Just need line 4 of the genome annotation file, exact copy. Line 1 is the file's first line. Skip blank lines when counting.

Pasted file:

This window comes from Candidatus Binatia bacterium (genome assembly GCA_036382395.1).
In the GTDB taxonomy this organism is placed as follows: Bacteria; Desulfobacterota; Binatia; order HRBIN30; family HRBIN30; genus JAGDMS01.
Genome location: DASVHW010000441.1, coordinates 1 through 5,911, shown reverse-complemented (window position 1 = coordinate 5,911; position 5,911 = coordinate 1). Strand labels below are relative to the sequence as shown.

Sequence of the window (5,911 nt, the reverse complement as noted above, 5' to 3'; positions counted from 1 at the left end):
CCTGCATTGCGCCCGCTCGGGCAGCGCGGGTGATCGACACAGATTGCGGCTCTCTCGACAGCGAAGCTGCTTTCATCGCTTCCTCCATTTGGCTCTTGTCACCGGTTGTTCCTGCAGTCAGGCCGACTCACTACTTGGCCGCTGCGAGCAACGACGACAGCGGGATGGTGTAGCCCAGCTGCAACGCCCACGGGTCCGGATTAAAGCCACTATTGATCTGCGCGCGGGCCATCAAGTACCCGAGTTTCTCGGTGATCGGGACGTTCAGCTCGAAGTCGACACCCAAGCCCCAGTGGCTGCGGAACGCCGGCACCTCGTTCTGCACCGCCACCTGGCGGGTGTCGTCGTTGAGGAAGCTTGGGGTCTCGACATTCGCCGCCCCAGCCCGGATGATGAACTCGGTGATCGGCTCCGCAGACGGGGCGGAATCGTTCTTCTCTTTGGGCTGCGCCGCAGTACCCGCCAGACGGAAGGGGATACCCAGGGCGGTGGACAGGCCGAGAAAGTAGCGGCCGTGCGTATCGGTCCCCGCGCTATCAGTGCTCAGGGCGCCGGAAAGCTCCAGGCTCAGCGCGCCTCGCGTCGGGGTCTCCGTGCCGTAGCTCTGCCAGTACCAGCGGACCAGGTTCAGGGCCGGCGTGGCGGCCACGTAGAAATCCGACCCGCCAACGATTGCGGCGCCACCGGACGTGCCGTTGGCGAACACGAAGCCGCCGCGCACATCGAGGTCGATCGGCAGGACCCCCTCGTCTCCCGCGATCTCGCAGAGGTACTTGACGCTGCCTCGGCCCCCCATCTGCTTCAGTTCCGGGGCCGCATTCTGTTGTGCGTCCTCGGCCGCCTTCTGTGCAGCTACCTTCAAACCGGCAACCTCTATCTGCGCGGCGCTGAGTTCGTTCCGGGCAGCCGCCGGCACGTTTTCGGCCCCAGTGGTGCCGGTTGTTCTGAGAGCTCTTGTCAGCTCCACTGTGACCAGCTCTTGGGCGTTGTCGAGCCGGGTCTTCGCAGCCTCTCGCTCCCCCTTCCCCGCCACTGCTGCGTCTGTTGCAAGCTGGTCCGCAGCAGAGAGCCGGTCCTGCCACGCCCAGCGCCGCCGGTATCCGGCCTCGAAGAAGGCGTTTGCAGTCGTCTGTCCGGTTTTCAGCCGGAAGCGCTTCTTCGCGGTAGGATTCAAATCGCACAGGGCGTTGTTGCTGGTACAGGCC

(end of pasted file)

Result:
Sequence of the window (5,911 nt, the reverse complement as noted above, 5' to 3'; positions counted from 1 at the left end):